‘Biodiversity loss will have severe implications for humanity’

06 Jun 2020

Email

MUCH more needs to be done to improve living conditions for a vast number of Pakistanis.—Online
MUCH more needs to be done to improve living conditions for a vast number of Pakistanis.—Online

KARACHI: Pakistan Navy observed World Environment Day on Friday with due cognizance.

World Environment Day is observed internationally on June 5 every year under the auspices of the United Nations Environment Programme (UNEP).

The purpose of the day is to lay importance on and to provide awareness of the prevailing environment and generate public attention towards its protection and preservation.

The theme selected for this year’s World Environment Day is ‘Celebrate biodiversity’ which is the core foundation supporting all life on earth.

It affects every aspect of human health, provides clean air and water, nutritious food, natural disease resistance and climate change mitigation. “Human actions including deforestation, encroachment on wildlife habitats, intensified agriculture, and acceleration of climate change, are pushing nature beyond its limit. If we continue on this path, biodiversity loss will have severe implications for humanity, including collapse of food and health systems,” read a handout of the Pakistan Navy.

“Pakistan Navy also observes World Environment Day regularly to highlight the significance of the environment and encourage awareness amongst personnel in proactively pursuing measures focusing on the marine environment,” the handout reminded.

Pakistan Navy observes World Environment Day while different bodies hold online events

There are numerous activities arranged throughout the year which included tree plantation, harbour and beach-cleaning campaigns, environment awareness walks, lectures and seminars on the significance of the day as well as social media campaigns.

Amid the ongoing crisis of Covid-19, while avoiding/involving social gatherings, the efforts have now been focused on the display of banners, distribution of pamphlets, publication of articles and telecast of event-specific documentaries. Such events played a pivotal role in enhancing awareness regarding the importance of environment amongst the general populace.

Earlier, the Chief of the Naval Staff, Admiral Zafar Mahmood Abbasi, in his message of the day reaffirmed Pakistan Navy’s resolve and commitment to make every effort for the betterment of the environment, especially the marine environment.

The naval chief also directed men under command to initiate dedicated efforts and echoed that Pakistan Navy would continue to achieve its mission with rightful regard for the environment.

Experts call for focus on poor communities amid crisis

At an online event held on Friday to mark World Environment Day, speakers said that the approach to dealing with the coronavirus pandemic tended to overlook how inequality was growing in society and how the crisis impacted underprivileged communities, especially poor women.

Jointly organised by the World Wide Fund for Nature-Pakistan (WWF-P) and Oxfam Pakistan, the event aimed at creating awareness of nature conservation and highlighting the urgent need for solidarity and a gender-sensitive response to Covid-19.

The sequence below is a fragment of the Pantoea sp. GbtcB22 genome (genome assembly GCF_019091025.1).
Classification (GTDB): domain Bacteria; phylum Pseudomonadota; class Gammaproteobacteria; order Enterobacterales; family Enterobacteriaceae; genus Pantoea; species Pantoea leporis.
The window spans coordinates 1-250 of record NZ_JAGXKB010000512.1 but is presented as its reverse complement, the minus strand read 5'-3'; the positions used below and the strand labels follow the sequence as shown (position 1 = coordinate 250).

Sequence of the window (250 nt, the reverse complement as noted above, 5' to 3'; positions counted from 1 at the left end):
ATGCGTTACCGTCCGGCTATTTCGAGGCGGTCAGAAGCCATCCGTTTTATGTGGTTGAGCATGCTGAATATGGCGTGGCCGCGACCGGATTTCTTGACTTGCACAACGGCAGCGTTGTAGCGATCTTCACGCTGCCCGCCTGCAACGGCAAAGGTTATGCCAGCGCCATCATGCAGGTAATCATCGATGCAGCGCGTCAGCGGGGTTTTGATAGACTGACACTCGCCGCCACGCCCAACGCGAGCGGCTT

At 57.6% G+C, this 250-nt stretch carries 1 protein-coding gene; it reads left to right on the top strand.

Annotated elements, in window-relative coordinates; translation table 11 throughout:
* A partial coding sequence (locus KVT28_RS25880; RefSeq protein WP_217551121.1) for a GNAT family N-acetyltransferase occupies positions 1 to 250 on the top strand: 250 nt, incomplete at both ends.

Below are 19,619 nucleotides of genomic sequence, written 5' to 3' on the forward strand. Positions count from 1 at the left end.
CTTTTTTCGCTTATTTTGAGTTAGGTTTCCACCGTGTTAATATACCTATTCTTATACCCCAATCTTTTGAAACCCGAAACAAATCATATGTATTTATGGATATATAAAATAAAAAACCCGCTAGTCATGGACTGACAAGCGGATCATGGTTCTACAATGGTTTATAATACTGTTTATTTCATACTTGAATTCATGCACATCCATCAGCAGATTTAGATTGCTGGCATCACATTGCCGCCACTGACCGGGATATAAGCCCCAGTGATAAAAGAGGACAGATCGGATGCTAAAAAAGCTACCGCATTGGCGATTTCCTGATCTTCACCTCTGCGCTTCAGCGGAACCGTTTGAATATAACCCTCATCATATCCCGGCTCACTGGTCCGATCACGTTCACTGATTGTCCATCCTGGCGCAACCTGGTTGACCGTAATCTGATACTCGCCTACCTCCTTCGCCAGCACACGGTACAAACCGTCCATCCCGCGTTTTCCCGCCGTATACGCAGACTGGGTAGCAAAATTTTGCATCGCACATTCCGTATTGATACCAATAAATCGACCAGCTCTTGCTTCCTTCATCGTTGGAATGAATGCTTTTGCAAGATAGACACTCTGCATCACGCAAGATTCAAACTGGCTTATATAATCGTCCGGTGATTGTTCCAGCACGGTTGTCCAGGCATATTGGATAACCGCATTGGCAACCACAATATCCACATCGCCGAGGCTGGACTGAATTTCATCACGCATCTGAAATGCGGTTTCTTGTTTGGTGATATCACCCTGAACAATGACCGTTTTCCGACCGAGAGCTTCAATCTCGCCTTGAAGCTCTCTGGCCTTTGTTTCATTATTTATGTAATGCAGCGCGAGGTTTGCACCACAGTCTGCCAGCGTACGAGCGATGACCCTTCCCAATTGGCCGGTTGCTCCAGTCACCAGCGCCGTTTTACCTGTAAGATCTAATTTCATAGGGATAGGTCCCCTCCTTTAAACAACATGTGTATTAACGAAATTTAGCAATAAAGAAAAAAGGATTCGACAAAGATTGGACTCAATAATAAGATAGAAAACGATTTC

Speaking at the session, Dr Babar Khan, regional head Sindh and Balochistan, WWF-P said habitat loss and destruction of nature was probably the greatest threat to all forms of life on the planet today.

“What we urgently need to understand is that everything is interconnected in nature and we need to restore the balance, in order to protect ourselves,” he said, adding that the poor suffered the most from the extreme effects of the pandemic and climate change.

Riaz Ahmed Wagan, chief conservator forests, Sindh, said that extreme weather patterns in Pakistan, especially rise in temperature, frequent cyclones, uncertain rainfall, super floods and severe droughts caused by deforestation and climate change had brought about drastic changes in the socio-economic and environmental conditions of the country.

“Climate related hazards have significant impact on the lives of poor and marginalised communities mainly in the coastal belt of Sindh, therefore, alternative livelihood opportunities should be created and mangroves plantations should be increased.”

Environmental challenges to Pakistan

At another webinar held by International Union of Conservation of Nature, Pakistan, in collaboration with the Ministry of Climate Change, speakers highlighted the environmental challenges Pakistan faced and the initiatives being taken by the government in collaboration with private partners to help improve environment.

“The last three years have seen major environmental and green initiatives, including the Billion Tree Tsunami, Electric vehicle Policy, Recharge Pakistan, Clean Green Pakistan Index and Ecotourism,” said adviser to prime minister on climate change Malik Amin Aslam.

In his remarks, retired Rear Admiral Syed Hasan Nasir Shah, chairman, Port Qasim Authority, said that environmental degradation was threatening environmental sustainability as well as Pakistan’s ability to tackle poverty.

About the role of Port Qasim Authority, he said it had prioritised environmental betterment over the last few years now and was focusing on what was called responsible development.

Published in Dawn, June 6th, 2020